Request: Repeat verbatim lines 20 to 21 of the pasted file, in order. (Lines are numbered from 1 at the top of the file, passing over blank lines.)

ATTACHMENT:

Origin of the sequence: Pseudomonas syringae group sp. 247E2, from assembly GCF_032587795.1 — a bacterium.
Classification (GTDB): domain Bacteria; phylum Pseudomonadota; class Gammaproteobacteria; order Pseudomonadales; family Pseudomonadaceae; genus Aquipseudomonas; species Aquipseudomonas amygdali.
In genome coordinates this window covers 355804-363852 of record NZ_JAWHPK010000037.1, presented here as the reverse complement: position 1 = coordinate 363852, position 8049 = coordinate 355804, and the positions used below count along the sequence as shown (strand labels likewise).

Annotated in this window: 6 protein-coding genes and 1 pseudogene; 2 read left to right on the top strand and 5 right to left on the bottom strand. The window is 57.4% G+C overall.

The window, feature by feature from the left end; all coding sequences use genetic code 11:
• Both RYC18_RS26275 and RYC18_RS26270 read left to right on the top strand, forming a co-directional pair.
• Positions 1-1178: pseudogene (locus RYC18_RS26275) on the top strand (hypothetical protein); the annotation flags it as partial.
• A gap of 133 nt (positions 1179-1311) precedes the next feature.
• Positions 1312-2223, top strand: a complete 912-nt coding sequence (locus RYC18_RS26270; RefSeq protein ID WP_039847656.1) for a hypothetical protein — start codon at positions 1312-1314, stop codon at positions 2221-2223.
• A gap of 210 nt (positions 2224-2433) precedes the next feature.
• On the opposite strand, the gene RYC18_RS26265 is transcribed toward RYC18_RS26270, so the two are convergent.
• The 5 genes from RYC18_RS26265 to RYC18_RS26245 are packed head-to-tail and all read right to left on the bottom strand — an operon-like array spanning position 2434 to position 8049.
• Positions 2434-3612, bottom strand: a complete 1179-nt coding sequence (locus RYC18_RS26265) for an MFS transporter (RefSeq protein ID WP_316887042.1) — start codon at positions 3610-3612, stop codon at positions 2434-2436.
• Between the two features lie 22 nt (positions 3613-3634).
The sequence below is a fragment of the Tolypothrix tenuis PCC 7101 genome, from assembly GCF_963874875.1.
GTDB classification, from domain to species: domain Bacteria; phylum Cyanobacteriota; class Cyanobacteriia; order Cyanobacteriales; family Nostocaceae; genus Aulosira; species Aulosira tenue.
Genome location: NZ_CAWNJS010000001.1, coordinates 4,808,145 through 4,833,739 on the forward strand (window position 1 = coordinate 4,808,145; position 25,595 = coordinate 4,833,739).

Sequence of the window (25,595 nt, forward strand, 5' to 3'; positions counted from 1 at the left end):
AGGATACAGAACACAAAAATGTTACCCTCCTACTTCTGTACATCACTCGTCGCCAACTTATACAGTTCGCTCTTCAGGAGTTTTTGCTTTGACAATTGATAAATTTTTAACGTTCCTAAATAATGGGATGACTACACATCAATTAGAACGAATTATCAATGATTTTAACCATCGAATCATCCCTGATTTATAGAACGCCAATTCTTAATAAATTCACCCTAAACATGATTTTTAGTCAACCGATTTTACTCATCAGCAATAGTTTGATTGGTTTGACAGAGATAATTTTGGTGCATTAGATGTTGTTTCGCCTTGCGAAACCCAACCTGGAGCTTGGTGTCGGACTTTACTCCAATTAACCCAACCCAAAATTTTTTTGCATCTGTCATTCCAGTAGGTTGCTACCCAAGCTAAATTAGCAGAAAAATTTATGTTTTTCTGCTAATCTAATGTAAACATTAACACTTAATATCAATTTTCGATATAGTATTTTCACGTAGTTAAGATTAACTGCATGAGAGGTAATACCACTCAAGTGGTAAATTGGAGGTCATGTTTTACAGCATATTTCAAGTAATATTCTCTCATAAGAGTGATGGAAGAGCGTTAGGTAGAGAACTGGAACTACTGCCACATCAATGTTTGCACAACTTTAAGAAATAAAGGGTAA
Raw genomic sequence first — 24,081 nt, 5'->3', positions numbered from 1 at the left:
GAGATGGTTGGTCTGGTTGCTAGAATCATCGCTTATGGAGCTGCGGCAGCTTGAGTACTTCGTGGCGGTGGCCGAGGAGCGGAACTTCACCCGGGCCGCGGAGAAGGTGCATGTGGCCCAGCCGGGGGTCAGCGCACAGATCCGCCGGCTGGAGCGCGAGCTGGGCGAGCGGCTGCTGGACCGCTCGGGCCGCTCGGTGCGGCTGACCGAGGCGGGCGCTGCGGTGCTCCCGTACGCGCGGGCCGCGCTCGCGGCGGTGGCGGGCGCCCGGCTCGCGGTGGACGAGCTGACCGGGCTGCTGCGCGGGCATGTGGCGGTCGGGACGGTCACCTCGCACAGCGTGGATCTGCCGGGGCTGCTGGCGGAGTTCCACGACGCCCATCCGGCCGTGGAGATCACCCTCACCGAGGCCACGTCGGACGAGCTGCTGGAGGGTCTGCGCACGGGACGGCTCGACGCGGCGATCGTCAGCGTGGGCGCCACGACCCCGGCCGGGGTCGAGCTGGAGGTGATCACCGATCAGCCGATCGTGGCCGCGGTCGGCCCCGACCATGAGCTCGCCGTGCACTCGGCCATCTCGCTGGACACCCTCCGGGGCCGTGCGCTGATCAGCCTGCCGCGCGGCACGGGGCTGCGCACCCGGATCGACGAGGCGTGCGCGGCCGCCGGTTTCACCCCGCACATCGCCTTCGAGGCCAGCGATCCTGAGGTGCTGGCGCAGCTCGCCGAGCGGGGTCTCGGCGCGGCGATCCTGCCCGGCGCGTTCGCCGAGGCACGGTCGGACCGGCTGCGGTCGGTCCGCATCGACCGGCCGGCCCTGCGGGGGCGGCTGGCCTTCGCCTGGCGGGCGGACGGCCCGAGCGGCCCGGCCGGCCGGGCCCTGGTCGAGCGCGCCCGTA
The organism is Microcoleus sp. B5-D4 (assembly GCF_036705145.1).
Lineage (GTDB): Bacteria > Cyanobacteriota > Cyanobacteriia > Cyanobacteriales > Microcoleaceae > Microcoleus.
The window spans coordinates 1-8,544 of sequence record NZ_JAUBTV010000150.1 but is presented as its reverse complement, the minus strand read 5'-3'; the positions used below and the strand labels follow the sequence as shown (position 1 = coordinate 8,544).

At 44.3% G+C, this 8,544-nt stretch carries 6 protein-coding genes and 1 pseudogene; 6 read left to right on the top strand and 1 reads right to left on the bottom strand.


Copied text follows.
Raw genomic sequence first — 24,081 nt, 5'->3', positions numbered from 1 at the left:
GAGATGGTTGGTCTGGTTGCTAGAATCATCGCTTATGGAGCTGCGGCAGCTTGAGTACTTCGTGGCGGTGGCCGAGGAGCGGAACTTCACCCGGGCCGCGGAGAAGGTGCATGTGGCCCAGCCGGGGGTCAGCGCACAGATCCGCCGGCTGGAGCGCGAGCTGGGCGAGCGGCTGCTGGACCGCTCGGGCCGCTCGGTGCGGCTGACCGAGGCGGGCGCTGCGGTGCTCCCGTACGCGCGGGCCGCGCTCGCGGCGGTGGCGGGCGCCCGGCTCGCGGTGGACGAGCTGACCGGGCTGCTGCGCGGGCATGTGGCGGTCGGGACGGTCACCTCGCACAGCGTGGATCTGCCGGGGCTGCTGGCGGAGTTCCACGACGCCCATCCGGCCGTGGAGATCACCCTCACCGAGGCCACGTCGGACGAGCTGCTGGAGGGTCTGCGCACGGGACGGCTCGACGCGGCGATCGTCAGCGTGGGCGCCACGACCCCGGCCGGGGTCGAGCTGGAGGTGATCACCGATCAGCCGATCGTGGCCGCGGTCGGCCCCGACCATGAGCTCGCCGTGCACTCGGCCATCTCGCTGGACACCCTCCGGGGCCGTGCGCTGATCAGCCTGCCGCGCGGCACGGGGCTGCGCACCCGGATCGACGAGGCGTGCGCGGCCGCCGGTTTCACCCCGCACATCGCCTTCGAGGCCAGCGATCCTGAGGTGCTGGCGCAGCTCGCCGAGCGGGGTCTCGGCGCGGCGATCCTGCCCGGCGCGTTCGCCGAGGCACGGTCGGACCGGCTGCGGTCGGTCCGCATCGACCGGCCGGCCCTGCGGGGGCGGCTGGCCTTCGCCTGGCGGGCGGACGGCCCGAGCGGCCCGGCCGGCCGGGCCCTGGTCGAGCGCGCCCGTA